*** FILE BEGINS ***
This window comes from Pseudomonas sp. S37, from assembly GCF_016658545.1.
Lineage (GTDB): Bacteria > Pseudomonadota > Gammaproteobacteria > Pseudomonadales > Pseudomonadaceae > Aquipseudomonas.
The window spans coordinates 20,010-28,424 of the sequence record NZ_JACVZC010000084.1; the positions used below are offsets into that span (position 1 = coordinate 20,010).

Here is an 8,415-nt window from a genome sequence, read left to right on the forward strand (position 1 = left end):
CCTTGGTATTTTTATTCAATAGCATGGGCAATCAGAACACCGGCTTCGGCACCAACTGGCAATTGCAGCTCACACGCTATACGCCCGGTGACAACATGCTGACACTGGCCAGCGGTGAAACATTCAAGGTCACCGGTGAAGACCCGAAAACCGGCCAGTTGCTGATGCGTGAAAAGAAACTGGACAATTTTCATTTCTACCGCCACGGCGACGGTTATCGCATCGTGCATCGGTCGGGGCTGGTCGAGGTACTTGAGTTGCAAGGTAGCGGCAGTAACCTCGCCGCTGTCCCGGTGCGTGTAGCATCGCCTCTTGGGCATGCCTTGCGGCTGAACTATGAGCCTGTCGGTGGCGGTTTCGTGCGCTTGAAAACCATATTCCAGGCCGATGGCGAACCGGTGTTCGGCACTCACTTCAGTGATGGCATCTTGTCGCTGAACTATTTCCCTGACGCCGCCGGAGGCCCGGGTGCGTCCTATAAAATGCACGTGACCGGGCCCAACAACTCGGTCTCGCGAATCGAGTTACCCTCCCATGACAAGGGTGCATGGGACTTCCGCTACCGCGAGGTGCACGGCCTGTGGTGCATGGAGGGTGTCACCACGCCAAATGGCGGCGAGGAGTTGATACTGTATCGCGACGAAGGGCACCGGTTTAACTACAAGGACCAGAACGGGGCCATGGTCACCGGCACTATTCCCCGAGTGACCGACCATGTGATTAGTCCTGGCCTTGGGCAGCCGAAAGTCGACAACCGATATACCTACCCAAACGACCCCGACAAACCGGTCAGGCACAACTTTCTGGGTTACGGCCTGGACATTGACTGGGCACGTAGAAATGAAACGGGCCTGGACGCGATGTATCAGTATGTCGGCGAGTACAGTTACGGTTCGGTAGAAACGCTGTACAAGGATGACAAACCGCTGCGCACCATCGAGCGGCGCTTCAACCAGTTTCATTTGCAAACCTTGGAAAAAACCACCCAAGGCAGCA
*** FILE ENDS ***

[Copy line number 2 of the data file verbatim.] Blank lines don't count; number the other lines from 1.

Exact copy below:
Lineage (GTDB): Bacteria > Pseudomonadota > Gammaproteobacteria > Pseudomonadales > Pseudomonadaceae > Aquipseudomonas.